Tracey xx

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why does ur username make me think of policeman from the bill?! there will be a connection somewhere i just cant work it out at the mo!

i am fairly disabled now but am hoping u will see where i am coming from…

i am single mum to 4 kids. used to work part time. was a car driver. volunteer for various things. blah blah-am just trying to build a picture here! now i have carers in, no job, no car… i was a psychiatric nurse for 10 years so i appreciate how important mental health is but it wasnt until 2 1/2 yrs ago i found myself putting all my theory into practise. in fact i feel grateful to be able to see it from the other side. grateful i hear u say?! i do mean that because the alternative for me was to ponder over what i have lost and become angry and bitter (with myself and others) who would benefit from that?!

i echo the others… do what u have to in order to get through each day. whether that be at work or at home. erase the word guilt from ur vocabulary! u r not wonderwoman-tho am guessing u would look grand in the costume!!!

i cant remember what is was like living without fatigue.

i know u are far from thinking about not working etc but its never too early to start thinking about coping mechanisms for long term use.

i hope that make some sort of sense for you, just offering another venue for u to explore.

ellie (who is still sat in her pjs plucking up energy to get to the loo and thats just the way it is today!)

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Sorry didn’t mean to post twice - the system crashed on me and threw me out. I didn’t think it had posted at all and now I find it’s there twice

Dear all

I am so grateful for the advice and kind words that you have written, and have certainly taken them on board. i saw my gp today who is lovely, and she has been very concerned that i don’t over do things, and has told me that i shouldn’t give myself a hard time for feeling bad. My line manager has been great, and despite the tiredness which rendered me as ‘game over’ last tuesday and which still affects me, i have felt better.

I really appreciate the support that this forum has given to me. massive hugs to all, especially elmo (tracey), chocorage (ellie), polar bear (jen), emya 1 (emma), mrs j and rosina. xxxxxx (1 each!)


I am a secondary teacher and I am in my office now trying to find the mental strenght to crack on but it’s really difficult. Having abit of a flare up at the moment and using crutches to get around which is exhausting in itself. Everyone would say to you don’t worry about having time off - but we all do. I will say to colleagues whoare ill “why are you here today” and they reply “same reason as you are!!”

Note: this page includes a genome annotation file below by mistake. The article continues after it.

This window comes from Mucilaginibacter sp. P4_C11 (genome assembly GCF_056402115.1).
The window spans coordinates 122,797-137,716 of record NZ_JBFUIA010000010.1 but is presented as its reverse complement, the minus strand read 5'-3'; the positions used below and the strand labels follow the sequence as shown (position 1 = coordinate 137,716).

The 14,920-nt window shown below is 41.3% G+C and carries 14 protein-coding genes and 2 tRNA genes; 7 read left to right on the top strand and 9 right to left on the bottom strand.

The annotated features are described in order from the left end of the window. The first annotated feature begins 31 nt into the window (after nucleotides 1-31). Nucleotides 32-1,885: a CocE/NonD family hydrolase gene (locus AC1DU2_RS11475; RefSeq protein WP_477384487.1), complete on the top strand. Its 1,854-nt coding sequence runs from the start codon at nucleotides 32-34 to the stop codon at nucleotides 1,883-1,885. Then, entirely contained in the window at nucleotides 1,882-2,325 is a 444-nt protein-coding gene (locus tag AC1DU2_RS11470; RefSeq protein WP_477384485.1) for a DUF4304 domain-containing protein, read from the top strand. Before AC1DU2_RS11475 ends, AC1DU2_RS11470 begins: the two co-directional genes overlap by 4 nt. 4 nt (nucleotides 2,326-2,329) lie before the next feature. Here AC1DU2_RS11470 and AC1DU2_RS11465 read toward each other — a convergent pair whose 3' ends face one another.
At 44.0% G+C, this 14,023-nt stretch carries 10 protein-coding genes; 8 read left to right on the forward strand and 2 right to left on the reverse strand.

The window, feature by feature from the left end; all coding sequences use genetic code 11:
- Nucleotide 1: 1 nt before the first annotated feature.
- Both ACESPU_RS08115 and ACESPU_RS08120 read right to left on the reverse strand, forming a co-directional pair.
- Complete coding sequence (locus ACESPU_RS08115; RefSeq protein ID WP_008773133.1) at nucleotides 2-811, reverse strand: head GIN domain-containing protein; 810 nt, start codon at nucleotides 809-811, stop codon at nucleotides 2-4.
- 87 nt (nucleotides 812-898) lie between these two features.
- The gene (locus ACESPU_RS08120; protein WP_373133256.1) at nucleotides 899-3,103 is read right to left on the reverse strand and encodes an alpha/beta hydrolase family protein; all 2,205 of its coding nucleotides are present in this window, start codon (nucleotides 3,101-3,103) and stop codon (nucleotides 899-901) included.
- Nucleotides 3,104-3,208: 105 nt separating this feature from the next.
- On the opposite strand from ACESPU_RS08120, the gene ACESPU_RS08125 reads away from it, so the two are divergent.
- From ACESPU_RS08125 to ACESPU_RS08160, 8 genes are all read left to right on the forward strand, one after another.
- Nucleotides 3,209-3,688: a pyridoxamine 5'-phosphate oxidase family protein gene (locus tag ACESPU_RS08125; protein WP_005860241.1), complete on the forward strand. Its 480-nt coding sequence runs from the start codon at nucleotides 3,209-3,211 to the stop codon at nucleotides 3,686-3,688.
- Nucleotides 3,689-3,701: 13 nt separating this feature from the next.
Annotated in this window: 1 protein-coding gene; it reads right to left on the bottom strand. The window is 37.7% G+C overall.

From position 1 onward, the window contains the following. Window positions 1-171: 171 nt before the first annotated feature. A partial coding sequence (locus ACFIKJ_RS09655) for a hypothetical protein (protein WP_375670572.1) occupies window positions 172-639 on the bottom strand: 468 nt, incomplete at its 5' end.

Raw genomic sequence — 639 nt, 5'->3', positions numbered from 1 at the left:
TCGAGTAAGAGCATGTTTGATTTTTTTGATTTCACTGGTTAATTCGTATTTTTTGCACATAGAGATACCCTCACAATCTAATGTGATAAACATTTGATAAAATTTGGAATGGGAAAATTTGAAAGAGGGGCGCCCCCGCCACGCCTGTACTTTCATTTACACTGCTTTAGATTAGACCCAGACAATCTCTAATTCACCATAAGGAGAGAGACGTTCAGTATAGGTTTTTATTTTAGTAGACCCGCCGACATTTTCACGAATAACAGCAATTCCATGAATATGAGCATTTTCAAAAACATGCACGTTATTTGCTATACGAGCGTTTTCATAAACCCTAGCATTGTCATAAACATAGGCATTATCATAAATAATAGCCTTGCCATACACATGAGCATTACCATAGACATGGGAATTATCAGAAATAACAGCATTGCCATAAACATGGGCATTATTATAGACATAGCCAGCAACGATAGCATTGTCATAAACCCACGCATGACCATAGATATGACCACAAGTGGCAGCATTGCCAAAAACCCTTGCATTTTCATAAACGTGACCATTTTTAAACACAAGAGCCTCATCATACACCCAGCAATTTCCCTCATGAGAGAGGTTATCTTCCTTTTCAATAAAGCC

None of us want to give in - I am top of the list for that, especially with fatigue as I always think people are judging me when I know deep down they really don’t.

Teaching is an incredibly challenging job now adays - keep in touch - where do you teach? I iam in Doncaster


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Hi Helen

Two words - GO HOME!

I always get tearful when I have to admit that I can’t carry on. I don’t know why but the guilt makes me tearful and down. I always feel better when I’ve had a good sleep though. I had to use a stick through my last two relapses just to cross a room and it is exhausting so I know how you feel. Please, please rest up and take care of yourself. School will cover your lessons and the students will be cared for.

Our HR bod in school told me that some staff have far worse absence records than mine and they don’t have a chronic condition. They obviously don’t have the guilt that I feel either.

Hope you feel better soon <<>>

Tracey xx


l see you use crutches. l am not able to walk unaided - and find a rollator - Topro Olympic is now my best friend. lt has opened up whole new life for me. lt has a handy seat and a large carrier that hold so much. l use it around the house and garden. Take it in the car so l can get into shops/restaurants/library etc. ln the last 18months l have had a total knee and hip replacement and the rollator was so useful to get me up and about. l can move so much faster now with it. Now l am more upright and better balanced.

Also, l have another one upstairs - so l use my stairlift to get up there and its onto the other rollator to get to my bedroom. The Topro is just the right size to hold the laundry basket. Now l can get outside and hang the washing out with the safety of knowing l can just hold onto the handles for support. l cook and serve food with a tray on the seat. This xmas l managed to cook dinner for 12 guests.

Just to be able to get about with handbag/ phone /keys/ remote control for tele /books in the bag part and a tray with my lunch/coffee etc on the seat. And l can get to the loo in record time!